Email is Where Knowledge Goes to Die–Or is it?

Like a comedian from yesteryear, email gets no respect.  What it does get is plenty of ire.  I’m always hearing about how email is “out of control” and that we waste too much time dealing with it.  Or that we don’t have enough time to deal with it.

RIP Sideways Smiley, by heatherhosely, on Flickr

RIP Sideways Smiley, by heatherhosely, on Flickr

One writer proclaims 10 Reasons I Don’t Answer Your Email. A popular tech commentator pleads that We Have to Fix Email. Another writer gets right to the point with I Hate Email–in two parts, no less.

There is even an idea offered that Email is Where Knowledge Goes to Die. Specifically: “Everyone agrees – email is a knowledge cul-de-sac – a dead end for valuable ideas – a graveyard of potential. Email is where corporate IQ kicks back and has a brewski. Email also contributes to corporate amnesia; forgetfulness that costs businesses millions – perhaps billions in repeated mistakes every year.”

I have plenty of sympathy for all these sentiments.  I know the nagging guilt of hundreds of unread messages, often backed up over the course of weeks.  My head spins knowing that, between work and private accounts, I have a collection of close to 100,000 messages stretching back into the previous century.  Every day I devote more time than I like dealing with a torrential flow into my inbox, and am guilty of increasing the torrent for others.

And yet.  Email is a fantastic resource for documenting and remembering.  I regularly depend on my own email collection to retrieve details that otherwise never would have been captured.  All that volume provides rich information for answering questions about the past—assuming, of course, that a halfway decent search functionality is available.   And assuming that some glitch doesn’t wipe out the entire corpus.  Journalist James Fallows tells a marvelous story about the impact of losing a big personal collection of email due to a  malfunction and makes clear just how meaningful all those messages are in their entirety.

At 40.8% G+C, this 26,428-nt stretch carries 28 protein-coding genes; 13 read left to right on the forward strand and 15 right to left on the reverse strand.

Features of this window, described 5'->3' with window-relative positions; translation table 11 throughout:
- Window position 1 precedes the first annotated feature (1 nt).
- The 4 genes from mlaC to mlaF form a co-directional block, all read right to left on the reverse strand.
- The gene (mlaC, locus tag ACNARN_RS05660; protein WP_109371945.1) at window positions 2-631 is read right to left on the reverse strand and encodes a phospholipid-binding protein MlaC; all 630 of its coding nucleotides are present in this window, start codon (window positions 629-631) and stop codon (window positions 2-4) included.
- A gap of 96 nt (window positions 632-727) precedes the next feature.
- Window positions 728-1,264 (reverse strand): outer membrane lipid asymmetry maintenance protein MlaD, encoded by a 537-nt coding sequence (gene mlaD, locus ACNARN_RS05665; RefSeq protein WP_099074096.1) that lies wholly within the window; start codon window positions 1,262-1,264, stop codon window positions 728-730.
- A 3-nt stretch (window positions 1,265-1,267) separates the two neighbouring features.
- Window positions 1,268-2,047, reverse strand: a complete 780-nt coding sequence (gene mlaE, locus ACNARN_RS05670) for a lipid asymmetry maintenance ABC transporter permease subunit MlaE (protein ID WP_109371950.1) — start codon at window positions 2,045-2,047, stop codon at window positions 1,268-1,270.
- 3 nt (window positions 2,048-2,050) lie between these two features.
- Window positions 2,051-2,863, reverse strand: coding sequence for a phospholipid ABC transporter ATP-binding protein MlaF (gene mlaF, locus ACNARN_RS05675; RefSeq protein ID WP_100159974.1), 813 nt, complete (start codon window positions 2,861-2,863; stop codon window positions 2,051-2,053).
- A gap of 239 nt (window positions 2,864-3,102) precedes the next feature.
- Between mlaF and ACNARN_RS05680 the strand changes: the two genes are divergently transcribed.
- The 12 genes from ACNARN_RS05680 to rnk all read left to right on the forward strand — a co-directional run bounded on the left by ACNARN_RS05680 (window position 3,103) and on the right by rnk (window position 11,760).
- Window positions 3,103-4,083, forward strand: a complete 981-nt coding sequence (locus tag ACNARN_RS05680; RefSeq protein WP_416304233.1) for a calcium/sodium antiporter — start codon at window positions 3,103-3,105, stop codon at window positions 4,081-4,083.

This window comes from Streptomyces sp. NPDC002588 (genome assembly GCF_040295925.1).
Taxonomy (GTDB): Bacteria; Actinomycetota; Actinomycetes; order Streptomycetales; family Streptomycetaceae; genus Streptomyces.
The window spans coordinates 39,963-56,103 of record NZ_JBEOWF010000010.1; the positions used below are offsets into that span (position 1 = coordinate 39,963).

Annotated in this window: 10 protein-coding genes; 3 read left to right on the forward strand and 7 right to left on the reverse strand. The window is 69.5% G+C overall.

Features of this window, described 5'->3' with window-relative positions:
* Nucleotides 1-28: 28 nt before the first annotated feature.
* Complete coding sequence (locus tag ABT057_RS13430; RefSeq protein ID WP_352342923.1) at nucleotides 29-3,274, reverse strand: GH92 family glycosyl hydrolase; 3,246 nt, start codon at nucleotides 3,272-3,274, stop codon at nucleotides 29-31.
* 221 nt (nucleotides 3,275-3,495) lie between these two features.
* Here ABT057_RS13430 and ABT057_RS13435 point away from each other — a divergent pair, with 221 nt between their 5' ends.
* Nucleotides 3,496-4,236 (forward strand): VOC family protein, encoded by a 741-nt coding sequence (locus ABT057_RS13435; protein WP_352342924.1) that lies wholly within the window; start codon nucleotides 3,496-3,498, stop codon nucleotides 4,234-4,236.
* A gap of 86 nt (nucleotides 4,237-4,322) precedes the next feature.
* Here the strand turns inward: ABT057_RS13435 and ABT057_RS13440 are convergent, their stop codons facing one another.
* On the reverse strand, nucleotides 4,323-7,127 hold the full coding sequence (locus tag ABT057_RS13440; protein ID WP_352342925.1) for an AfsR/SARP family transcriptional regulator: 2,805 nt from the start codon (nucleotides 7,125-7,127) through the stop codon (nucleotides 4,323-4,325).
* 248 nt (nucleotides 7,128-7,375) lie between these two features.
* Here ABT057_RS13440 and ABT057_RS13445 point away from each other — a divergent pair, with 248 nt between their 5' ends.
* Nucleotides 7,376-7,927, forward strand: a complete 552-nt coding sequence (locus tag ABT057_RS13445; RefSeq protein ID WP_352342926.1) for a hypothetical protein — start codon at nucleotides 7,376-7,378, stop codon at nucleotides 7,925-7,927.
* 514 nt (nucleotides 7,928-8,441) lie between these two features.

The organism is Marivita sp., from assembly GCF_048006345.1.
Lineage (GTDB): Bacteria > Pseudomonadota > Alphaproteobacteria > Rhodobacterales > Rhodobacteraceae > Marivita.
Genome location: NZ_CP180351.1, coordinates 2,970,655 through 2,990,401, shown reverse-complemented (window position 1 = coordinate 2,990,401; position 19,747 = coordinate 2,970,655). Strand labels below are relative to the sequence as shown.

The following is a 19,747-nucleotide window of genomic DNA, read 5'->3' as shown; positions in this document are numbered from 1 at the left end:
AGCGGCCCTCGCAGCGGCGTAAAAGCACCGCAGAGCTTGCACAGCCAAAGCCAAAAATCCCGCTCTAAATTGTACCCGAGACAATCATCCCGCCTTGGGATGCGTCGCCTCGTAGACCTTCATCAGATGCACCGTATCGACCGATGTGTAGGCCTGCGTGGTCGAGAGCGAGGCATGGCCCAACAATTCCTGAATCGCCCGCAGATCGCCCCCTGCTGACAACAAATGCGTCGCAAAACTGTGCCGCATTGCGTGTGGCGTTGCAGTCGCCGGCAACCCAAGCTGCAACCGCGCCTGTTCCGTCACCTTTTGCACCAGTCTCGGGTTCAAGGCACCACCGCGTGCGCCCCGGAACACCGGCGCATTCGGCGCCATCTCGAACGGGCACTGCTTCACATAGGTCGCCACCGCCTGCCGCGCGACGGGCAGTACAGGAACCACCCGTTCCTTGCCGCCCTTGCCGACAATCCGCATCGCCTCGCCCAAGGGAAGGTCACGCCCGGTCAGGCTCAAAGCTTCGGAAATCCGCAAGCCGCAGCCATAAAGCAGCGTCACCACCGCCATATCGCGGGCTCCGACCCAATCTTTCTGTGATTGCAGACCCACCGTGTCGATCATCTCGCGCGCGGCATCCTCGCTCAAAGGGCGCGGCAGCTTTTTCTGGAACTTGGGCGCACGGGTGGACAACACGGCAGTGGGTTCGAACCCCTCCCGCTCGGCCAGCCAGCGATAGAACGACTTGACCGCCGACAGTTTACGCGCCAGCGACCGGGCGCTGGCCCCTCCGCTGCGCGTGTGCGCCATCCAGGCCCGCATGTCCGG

Collecting institutions are also coming to the conclusion that email has important documentary value.  The Personal Archives Accessible in Digital Media project of the Universities of Oxford and Manchester identified email “as one of the most interesting types of historical record being created in our times,” as “It contains records of business transactions (that might have been undertaken via an exchange of correspondence on headed notepaper previously) as well as informal exchanges (previously the stuff of telephone conversations).”

Email collections from famous people are arriving in libraries and archives.  The Salman Rushdie “papers” at Emory University include the author’s email, and the British Library acquired Wendy Cope’s email as part of the poet’s archive.

I think all the griping we do about email leads us to discount its value.  It lacks the order and formality of hard copy correspondence, and is typically regarded as less official, less “real.”  In days gone by, offices–and individuals–diligently kept copies of letters in well-managed files.  This practice is now much less common with email, which has, of course, supplanted hard copy.

We can chose for our email to live on rather than die through neglect, error or mindless deletion.  Given all the time and effort we put into our messaging, and the wealth of information it contains, it makes sense to think about what should be saved.  Sadly, it’s true that the technology for saving messages can be cumbersome and imperfect, and that  is yet another reason to bad-mouth email.

In the spirit of offering help to individuals and families for keeping their digital memories, we offer some simple steps for keeping their personal messages.  Check them out before your email–and the important information in it–departs this life.

7 Comments

  1. Sudheendra
    February 7, 2012 at 4:18 am

    Hi Bill,
    Couldn’t agree more about the value of information embedded in email. We’ve been working on new applications for this information, e.g. by highlighting known terms in the browser. You might be interested in this paper:
    Effective Browsing and Serendipitous Discovery with an Experience-Infused Browser
    http://mobisocial.stanford.edu/papers/iui12.pdf

    (where experience is approximated by the contents of your personal digital archive, of which the most important part is email).

  2. Anil Srivastava
    February 9, 2012 at 7:27 am

    Email is where knowledge often resides, some of which manifests itself in other published forms. It is like the letters of yesteryears a tremendous source for future historians.